Theories of Administration
Generally, there are two different approaches to administration: traditional and contemporary.
In the traditional approach, we have the following theories:
- Classical Approach or Bureaucratic Theory This theory is a mechanical approach to administration that ignores human nature. According to this theory, the most important components of organizations are strict hierarchies, chains of command and control, formal rules, and well-defined procedures.
- Behavioral Management Approach or Human Relations Theory In this school of thought, importance is placed on the welfare of the employees. According to this theory, administrators ought to pursue democratic and flexible solutions ways of directing their organizations. Companies that use this approach tend to have an informal workplace setups where leaders take on the role of motivators and influencers steering their teams towards the attainment of organizational goals.
The following are the contemporary theories:
- Contingency Theory In this theory, managers administer their organizations based on all key factors existent in the current situation. It is said that there is no single “best” way to run an organization, so they must always be handled according each situation.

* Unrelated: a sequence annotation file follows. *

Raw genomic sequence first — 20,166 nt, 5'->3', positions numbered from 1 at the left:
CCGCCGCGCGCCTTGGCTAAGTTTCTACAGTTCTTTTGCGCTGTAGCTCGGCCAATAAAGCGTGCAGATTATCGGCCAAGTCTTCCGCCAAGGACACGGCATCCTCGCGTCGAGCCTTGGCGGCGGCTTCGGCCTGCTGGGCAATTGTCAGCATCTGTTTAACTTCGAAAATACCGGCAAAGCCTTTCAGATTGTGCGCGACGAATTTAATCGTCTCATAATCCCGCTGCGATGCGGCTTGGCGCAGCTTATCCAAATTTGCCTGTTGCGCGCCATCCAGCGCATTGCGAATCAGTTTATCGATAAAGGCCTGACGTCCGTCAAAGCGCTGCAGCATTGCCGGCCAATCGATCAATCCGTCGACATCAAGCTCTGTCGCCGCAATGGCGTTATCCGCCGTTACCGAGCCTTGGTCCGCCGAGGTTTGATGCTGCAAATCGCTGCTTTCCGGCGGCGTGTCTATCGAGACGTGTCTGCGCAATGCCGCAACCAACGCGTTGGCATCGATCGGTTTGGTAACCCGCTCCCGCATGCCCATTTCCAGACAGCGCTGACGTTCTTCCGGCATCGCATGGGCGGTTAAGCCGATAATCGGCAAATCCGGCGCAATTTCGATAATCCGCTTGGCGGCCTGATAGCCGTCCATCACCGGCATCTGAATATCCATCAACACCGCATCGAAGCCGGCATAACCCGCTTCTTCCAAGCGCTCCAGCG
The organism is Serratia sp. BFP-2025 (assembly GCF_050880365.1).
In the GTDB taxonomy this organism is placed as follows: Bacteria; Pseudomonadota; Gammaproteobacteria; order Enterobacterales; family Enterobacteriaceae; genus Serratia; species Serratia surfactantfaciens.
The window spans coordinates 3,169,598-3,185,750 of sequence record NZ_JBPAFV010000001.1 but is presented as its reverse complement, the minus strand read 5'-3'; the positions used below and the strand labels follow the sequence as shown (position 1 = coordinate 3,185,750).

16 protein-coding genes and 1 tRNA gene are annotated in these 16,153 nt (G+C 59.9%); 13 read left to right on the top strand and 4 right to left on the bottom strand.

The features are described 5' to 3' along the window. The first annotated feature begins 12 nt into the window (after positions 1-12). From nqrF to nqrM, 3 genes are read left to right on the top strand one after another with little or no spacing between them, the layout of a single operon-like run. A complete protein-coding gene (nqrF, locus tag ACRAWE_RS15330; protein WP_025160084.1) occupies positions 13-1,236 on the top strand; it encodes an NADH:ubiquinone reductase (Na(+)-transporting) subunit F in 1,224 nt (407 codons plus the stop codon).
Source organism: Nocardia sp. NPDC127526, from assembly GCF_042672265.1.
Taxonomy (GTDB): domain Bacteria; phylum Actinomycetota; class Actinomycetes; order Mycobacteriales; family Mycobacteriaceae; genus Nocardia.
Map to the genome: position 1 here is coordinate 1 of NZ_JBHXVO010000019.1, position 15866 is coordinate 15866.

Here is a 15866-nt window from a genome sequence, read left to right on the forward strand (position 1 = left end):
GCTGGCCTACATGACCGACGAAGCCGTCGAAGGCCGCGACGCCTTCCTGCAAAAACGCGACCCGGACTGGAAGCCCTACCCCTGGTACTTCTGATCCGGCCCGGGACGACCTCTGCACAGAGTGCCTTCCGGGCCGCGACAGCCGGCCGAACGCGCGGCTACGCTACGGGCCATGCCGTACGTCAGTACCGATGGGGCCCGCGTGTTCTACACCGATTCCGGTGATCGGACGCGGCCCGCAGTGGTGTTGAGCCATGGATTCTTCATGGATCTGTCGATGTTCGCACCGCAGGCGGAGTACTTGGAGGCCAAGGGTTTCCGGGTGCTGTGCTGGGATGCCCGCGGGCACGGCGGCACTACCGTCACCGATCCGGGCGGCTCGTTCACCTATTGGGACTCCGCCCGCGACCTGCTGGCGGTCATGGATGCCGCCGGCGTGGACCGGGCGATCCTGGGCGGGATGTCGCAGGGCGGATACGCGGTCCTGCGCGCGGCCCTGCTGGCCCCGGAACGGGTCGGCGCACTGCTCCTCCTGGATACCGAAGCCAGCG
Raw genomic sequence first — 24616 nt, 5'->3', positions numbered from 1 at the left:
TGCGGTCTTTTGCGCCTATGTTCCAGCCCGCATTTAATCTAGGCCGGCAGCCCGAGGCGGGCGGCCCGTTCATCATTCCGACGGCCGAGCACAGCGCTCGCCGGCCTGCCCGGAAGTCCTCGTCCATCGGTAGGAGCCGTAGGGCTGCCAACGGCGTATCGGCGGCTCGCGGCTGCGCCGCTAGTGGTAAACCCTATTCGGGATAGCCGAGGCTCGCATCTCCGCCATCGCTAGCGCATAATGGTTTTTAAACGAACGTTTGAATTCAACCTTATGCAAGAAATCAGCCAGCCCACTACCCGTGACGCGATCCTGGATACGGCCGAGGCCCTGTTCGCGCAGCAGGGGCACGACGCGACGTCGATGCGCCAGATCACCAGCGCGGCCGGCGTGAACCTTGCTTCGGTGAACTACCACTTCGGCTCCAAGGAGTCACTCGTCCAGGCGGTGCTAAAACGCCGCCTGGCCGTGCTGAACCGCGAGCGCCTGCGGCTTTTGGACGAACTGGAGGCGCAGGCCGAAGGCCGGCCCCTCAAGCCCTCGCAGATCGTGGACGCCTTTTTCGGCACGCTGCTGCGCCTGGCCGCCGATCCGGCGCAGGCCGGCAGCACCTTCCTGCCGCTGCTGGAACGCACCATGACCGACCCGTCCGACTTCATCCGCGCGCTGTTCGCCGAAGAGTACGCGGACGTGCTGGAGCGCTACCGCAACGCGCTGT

- System Theory According to this theory, organizations work as an inter-related system of parts. Just like a computer system, if one part is not working, the entire system will break down and not work.
- Chaos Theory In general, the chaos theory states that all events in reality are random and cannot be controlled. Relating it to institutions, it means that they evolve like biological systems: the more complex it becomes, the more energy is required to maintain it.
- Scientific Management Theory This is a theory Developed by Frederick Taylor that emphasized the use of scientific methods to improve productivity in the workplace. This includes using time and motion studies, job analysis, and standardized work procedures to help improve efficiency.
- Administrative Management Theory This is Henri Fayol’s theory where he outlined the Principles of Administration. It focuses on the different functions of management.
Theories of Police Administration
- Home Rule Theory In this theory, police officers are said to be servants of the community.
- Continental Theory This theory is opposite of the previous one. Under this theory, police officers operate as servants of higher authorities.
- Problem-Oriented Policing This theory proposes that policing should focus on identifying and addressing underlying problems that contribute to law and order problems in the area. Furthermore, it says that effective policing must be done proactively and with a problem-solving approach that is designed according to the needs of each community.
- Community Policing Under this theory, police agencies are encouraged to foster positive relationships with the communities they serve as well as other law enforcement agencies serving the area. Emphasis is placed upon building trust, friendship, communication, and addressing the root causes of crime and disorder.